Profile: Hillary Rodham Clinton
- 10 March 2015
- From the section US & Canada
Hillary Rodham Clinton has served many roles in US politics - first lady, senator, secretary of state.
Now, speculation has turned to her long-held ambition to fill the ultimate role - US president.
Mrs Clinton, 67, served as President Barack Obama's secretary of state from the start of his administration in January 2009, stepping down shortly after he won re-election.
As top US diplomat, she was known for a punishing travel schedule and a person-to-person approach to diplomacy.
A leading international figure and Democratic politician, Mrs Clinton would vault to the front of the pack in the race for the party's 2016 presidential nomination, should she announce she was running. She previously lost the 2008 Democratic primary to Mr Obama.
But she has not made her intentions clear on another run at the White House.
And a scandal over her use of private email while secretary of state has pulled the not-yet candidate into the spotlight to explain herself.
Political First Lady
Hillary Diane Rodham was born in October 1947 in Chicago. In the 1960s she attended Wellesley College in Massachusetts, and became active in student politics.
She went on to Yale Law School, where she met Bill Clinton. They married in 1975. She remained politically active after Mr Clinton became governor of Arkansas in 1978.
When Mr Clinton campaigned for the presidency in 1992, he quipped he was offering voters two presidents "for the price of one".
As first lady, Mrs Clinton campaigned for women's rights and universal healthcare, raising her profile both at home and internationally.
However following her failure to deliver on a plan for universal health coverage - which was never even debated in Congress - many critics saw her as overambitious and politically naive.
From the mid-1990s - and throughout during Bill Clinton's second term - she became involved in the various scandals that marred his presidency.
There were congressional hearings and an investigation into the Whitewater affair, a failed real estate project in which the Clintons had invested.
They were cleared of wrongdoing.
She also endured media attention over Mr Clinton's affairs - notably his relationship with White House intern Monica Lewinsky, which came to light in 1998.
Hillary Rodham Clinton developed a tough hide that helped her weather the personal and political turmoil.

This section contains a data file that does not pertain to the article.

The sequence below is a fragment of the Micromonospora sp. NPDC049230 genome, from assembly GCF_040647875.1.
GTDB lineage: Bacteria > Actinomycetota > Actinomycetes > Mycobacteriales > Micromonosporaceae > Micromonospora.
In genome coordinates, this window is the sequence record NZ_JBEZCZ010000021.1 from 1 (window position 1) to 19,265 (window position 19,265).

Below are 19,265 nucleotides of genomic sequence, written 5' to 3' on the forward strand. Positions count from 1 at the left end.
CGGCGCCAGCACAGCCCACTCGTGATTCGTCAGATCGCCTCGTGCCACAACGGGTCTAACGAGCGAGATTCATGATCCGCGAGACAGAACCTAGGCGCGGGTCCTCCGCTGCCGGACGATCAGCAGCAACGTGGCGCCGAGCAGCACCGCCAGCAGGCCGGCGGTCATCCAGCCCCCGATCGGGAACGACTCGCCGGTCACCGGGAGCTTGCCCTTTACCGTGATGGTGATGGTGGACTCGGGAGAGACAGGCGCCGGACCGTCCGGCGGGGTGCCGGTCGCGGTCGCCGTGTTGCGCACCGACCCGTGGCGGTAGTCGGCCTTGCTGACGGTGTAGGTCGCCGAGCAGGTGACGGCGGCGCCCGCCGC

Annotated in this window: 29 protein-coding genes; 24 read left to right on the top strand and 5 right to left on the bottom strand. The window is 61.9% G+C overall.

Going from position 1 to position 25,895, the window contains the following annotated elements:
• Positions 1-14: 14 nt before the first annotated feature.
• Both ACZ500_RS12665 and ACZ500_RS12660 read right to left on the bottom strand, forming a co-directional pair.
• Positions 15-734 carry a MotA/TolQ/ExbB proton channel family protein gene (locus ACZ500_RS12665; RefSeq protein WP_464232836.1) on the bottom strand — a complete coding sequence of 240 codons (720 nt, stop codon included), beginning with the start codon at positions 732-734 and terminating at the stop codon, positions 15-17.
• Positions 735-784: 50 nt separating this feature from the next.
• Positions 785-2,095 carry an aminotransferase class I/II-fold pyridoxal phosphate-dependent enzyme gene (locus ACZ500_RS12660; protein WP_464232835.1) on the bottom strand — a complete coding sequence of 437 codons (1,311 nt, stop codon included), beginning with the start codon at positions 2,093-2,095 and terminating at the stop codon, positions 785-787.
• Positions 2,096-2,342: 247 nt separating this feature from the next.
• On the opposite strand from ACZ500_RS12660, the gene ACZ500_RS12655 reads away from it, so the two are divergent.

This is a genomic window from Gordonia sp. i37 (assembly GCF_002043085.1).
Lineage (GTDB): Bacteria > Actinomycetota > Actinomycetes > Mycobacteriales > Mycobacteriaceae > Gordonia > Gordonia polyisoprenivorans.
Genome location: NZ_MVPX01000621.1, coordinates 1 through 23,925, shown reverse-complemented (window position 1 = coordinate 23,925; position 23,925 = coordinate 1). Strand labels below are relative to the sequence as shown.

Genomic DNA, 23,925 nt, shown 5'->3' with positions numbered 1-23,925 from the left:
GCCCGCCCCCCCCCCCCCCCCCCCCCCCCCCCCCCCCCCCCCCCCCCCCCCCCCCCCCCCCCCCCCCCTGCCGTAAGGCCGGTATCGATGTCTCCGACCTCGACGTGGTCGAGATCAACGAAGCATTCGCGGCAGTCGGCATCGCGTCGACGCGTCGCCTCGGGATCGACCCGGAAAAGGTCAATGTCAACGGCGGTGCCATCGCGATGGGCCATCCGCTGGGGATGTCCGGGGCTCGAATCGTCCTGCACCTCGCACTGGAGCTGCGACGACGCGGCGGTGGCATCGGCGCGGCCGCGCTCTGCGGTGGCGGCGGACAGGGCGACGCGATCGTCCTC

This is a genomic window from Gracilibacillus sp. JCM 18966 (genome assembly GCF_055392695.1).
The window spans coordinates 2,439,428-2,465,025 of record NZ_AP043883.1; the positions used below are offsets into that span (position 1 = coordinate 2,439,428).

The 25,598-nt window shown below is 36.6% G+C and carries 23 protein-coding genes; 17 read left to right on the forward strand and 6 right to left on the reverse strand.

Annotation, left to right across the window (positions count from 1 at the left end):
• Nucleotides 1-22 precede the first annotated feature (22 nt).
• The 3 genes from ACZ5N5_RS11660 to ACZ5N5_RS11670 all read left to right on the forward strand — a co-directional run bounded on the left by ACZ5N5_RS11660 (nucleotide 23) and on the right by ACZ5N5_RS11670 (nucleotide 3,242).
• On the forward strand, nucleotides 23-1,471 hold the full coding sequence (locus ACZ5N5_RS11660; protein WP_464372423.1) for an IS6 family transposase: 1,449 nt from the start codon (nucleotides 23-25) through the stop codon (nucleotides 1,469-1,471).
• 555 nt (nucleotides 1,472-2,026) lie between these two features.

She lashed out at her husband's critics, declaring in a 1998 interview that the Lewinsky scandal - which led to impeachment proceedings - was inspired by a "vast right-wing conspiracy".
In 2000, as the Clinton presidency was drawing to a close, she successfully ran for senator in New York State, positioning herself in the centre of the Democratic Party.
She voted for the invasion of Iraq in 2003 but distanced herself from the conduct of the conflict, and called for the withdrawal of US troops. She easily won re-election as a senator in 2006.
In 2008 she sought the Democratic nomination for the presidential election. However critics - including within her own party - saw her as a divisive figure for whom many Americans would never vote.
In the end, Barack Obama secured the nomination and went on to win the general election.
He named her as his secretary of state in an attempt to heal the rift within the Democratic party caused by a bruising primary campaign.
She became the first-ever first lady to serve in the US cabinet. During her four-year tenure, Mrs Clinton visited 112 countries - more than any previous secretary of state.
Mrs Clinton used her position to highlight women's rights and human rights. She also led the US response to the Arab Spring and the military intervention in Libya in 2011.
The state department came in for sustained criticism after an attack on a diplomatic compound in Benghazi in September 2012, in which the US ambassador was among those killed.
In a tense congressional hearing and one of her last public appearances as secretary, Mrs Clinton said she took responsibility for security failures at the outpost, but said she had not seen requests for more security beforehand.
She also lashed out at lawmakers who accused the Obama administration of misleading the public.
After leaving the state department, Mrs Clinton continued to make public appearances and speeches on a limited schedule, ramping up for the publication for her second memoir, Hard Choices, which described her time as secretary of state.
In September, Mrs Clinton made an appearance at a Democratic fundraiser in Iowa, a crucial early primary contest state. The US media, naturally, read the trip as an indication of her interest in the White House.